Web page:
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Good Ideas That Will Go Nowhere


International Union of Operating Engineers Local 150 has been pursuing a sophisticated legal strategy that forces conservatives to defend their blatant anti-union legislation and court decisions. When Indiana passed its right to work law, IUOE challenged it in court with a very strong legal case. But of course conservative justices just didn’t care and ruled against them.

With the five conservatives on the Supreme Court about to eviscerate public sector unions in the Janus case that will create national right to work for public workers, IUOE 150 is developing a legal argument that it could be used to help unions.

Unfortunately, for the special interest groups that are pushing this agenda, the ramifications of a win will have the opposite of the desired effect. If not bargaining is protected free speech, then bargaining will conversely be protected free speech, giving union workers new protections that we’ve never enjoyed before. For example:

Governor Scott Walker’s now infamous Act 10, the law that destroyed public sector collective bargaining in Wisconsin, will be declared an unconstitutional, content-based restriction on speech and association.

Every state in America will now be subject to bargaining with their public sector employees, even if they didn’t previously.

Local municipalities will be subject to numerous taxpayer lawsuits based upon forced contributions to lobbying groups.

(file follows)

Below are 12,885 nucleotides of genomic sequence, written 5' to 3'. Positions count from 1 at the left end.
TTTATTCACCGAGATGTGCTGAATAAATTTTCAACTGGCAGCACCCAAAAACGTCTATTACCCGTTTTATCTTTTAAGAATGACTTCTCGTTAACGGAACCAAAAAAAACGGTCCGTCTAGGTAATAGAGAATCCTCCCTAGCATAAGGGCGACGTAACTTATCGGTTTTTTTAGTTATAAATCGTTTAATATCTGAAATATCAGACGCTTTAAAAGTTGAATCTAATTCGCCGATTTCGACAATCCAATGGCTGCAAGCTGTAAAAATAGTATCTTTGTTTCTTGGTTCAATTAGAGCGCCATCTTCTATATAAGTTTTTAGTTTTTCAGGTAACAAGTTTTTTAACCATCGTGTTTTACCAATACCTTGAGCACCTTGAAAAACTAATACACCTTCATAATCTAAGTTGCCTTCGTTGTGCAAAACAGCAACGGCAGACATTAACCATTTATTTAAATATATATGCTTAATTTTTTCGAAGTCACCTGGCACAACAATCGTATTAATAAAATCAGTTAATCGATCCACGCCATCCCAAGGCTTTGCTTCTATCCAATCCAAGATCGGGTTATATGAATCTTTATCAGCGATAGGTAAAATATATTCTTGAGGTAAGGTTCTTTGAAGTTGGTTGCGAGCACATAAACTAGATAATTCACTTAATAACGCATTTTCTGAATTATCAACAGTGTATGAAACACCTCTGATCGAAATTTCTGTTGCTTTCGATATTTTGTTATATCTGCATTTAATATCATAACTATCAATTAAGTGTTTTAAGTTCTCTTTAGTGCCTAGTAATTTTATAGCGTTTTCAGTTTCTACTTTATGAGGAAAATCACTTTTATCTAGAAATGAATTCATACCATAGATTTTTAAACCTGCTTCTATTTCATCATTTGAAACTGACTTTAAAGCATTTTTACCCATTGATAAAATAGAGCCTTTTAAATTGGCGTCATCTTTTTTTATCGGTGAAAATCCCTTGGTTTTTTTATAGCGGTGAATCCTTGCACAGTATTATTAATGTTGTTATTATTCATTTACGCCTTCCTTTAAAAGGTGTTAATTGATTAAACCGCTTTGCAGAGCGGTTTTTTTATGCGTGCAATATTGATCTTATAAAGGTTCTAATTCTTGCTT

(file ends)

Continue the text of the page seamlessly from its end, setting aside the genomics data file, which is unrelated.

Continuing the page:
The municipal lobbying industry, currently an extremely large source of revenue for lobbyists, will be decimated as taxpayers now have a First Amendment right to demand their tax dollars are not used for lobbying or political advocacy.

Public Sector pensions will be adversely affected as participants demand that their forced pension contributions are not used for corporate speech.

Municipal advertising, tax increment financing, and all other types of tax breaks (think Foxxcon in Wisconsin) will be subject to litigation based upon taxpayers’ First Amendment rights to opt-out of this type of speech. The same burdensome calculations that are currently leveled only upon unions would become widespread.

To begin, it is the position of IUOE, Local 150 that if the Janus Court overrules decades of precedent on First Amendment grounds, that same rationale should be applied to taxpayer funded municipal lobbying. For example, countless Illinois municipalities are dues-paying members of the Illinois Municipal League (“IML”), which blatantly engages in widespread lobbying. Janus, through the Liberty Justice Center, essentially argues that “… [T]he government forcing individuals to support a mandatory lobbyist or political advocacy group” would violate the First Amendment of the United States Constitution. Thus, if Janus’ argument in fact carries the day, it follows that municipalities would not be able to freely, and without recourse, fund their lobbying efforts with taxpayer monies without violating that same constitutional principle.

The problem with this is that conservatives judges simply won’t give a shit. They already subject unions to speech restrictions that don’t exist for other people. And that will continue. Conservative judges, including the five on the Supreme Court, will just create legal reasons to deny labor’s positions based on the extraordinarily rock solid constitutional principle of fuck unions. While I think that IUOE knows what is going to happen, it would be the height of naivete to believe that the Supreme Court will accept this reasoning.

None of this is to say that IUOE shouldn’t keep trying. Unions very much do need to articulate a new understanding of law that would force a consistent application of the principles used against unions to be used against everyone else as well. Someday, down the road, if Democrats ever have the chance to retake the Supreme Court, this work might make a difference.

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